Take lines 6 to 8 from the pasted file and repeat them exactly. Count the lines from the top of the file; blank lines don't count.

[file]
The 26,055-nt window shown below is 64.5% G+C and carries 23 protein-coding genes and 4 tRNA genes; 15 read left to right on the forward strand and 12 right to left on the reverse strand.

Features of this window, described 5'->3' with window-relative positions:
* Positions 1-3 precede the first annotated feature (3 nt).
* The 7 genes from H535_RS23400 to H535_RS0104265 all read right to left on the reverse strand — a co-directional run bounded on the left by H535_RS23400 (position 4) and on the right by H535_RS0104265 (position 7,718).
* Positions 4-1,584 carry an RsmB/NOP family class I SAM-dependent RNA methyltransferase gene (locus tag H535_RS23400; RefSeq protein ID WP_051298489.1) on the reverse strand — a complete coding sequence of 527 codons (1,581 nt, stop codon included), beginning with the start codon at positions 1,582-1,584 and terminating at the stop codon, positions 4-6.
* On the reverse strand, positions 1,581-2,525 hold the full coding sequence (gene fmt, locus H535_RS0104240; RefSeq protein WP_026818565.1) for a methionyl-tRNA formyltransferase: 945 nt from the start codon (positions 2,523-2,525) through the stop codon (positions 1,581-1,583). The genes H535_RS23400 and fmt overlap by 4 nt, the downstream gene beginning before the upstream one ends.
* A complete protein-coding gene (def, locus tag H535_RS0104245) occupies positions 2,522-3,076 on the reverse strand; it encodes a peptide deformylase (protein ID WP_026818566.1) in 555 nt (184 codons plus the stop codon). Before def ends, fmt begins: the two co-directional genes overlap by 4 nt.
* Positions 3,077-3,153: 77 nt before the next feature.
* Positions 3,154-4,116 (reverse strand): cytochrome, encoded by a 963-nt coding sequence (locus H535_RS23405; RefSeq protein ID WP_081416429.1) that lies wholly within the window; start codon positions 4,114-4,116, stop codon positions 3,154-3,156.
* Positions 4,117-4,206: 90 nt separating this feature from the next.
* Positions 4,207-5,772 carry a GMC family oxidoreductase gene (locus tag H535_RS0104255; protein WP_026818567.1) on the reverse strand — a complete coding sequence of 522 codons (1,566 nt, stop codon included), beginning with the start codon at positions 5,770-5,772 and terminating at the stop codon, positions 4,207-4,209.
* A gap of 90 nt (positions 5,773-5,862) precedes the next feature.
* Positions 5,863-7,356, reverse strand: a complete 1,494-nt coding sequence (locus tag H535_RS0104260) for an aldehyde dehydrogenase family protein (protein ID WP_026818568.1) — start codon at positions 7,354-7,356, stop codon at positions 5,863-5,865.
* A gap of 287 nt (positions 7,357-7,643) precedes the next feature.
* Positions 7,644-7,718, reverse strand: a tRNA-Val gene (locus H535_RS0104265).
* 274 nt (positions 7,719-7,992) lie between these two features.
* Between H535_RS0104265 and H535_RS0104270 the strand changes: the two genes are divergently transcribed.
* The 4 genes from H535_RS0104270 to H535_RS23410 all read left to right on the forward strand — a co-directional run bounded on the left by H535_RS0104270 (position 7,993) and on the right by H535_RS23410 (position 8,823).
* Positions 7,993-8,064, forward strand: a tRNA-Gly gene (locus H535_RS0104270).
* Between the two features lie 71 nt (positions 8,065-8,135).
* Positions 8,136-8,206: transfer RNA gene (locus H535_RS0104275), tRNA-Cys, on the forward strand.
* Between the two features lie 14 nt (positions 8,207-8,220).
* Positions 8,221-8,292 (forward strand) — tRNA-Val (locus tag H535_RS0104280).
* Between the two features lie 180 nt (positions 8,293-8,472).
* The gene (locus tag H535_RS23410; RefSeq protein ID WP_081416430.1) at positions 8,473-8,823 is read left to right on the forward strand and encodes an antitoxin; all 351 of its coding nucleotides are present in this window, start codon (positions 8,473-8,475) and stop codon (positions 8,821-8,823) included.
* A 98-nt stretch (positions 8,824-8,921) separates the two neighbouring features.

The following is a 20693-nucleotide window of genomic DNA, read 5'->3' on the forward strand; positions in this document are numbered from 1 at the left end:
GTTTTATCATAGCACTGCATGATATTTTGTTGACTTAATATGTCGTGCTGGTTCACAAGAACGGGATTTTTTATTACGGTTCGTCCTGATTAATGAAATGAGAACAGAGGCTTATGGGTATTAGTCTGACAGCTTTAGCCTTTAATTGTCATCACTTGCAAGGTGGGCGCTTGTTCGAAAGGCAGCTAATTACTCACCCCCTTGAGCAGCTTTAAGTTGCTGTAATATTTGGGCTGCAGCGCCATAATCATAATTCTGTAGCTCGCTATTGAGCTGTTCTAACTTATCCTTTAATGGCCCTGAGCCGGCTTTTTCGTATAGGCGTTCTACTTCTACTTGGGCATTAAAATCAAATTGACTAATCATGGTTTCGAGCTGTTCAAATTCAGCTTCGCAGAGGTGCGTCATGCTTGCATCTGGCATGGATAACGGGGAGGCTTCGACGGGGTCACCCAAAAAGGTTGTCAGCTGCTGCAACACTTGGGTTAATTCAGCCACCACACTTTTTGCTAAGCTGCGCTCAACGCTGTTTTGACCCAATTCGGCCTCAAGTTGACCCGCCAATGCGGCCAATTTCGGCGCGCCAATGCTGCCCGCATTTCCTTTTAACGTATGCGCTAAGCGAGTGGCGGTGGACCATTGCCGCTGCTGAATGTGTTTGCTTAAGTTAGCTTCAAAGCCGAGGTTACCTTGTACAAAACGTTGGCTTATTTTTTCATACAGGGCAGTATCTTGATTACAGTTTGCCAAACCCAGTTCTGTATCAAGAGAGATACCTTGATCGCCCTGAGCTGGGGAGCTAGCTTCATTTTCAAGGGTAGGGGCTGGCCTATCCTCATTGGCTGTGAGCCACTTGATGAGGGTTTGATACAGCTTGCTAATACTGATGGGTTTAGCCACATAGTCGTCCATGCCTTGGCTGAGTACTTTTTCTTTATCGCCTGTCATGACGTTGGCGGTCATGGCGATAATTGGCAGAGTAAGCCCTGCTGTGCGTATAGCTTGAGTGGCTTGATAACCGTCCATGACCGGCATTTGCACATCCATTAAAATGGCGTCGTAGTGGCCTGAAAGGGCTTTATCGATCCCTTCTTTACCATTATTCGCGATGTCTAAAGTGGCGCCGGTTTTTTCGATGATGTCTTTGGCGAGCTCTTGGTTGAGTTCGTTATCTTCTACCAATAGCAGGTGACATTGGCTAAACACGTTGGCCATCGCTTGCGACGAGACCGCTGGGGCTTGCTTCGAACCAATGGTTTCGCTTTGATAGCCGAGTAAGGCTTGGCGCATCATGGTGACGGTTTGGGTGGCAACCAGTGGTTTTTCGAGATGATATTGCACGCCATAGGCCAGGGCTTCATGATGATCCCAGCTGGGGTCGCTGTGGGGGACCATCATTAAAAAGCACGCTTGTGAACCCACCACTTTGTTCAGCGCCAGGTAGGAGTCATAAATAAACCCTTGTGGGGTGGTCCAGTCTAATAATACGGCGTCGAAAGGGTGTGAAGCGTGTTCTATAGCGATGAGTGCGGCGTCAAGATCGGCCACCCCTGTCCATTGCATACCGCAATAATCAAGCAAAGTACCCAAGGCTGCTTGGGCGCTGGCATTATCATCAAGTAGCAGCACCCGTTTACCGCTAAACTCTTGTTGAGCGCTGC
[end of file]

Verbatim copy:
* On the reverse strand, positions 1,581-2,525 hold the full coding sequence (gene fmt, locus H535_RS0104240; RefSeq protein WP_026818565.1) for a methionyl-tRNA formyltransferase: 945 nt from the start codon (positions 2,523-2,525) through the stop codon (positions 1,581-1,583). The genes H535_RS23400 and fmt overlap by 4 nt, the downstream gene beginning before the upstream one ends.
* A complete protein-coding gene (def, locus tag H535_RS0104245) occupies positions 2,522-3,076 on the reverse strand; it encodes a peptide deformylase (protein ID WP_026818566.1) in 555 nt (184 codons plus the stop codon). Before def ends, fmt begins: the two co-directional genes overlap by 4 nt.
* Positions 3,077-3,153: 77 nt before the next feature.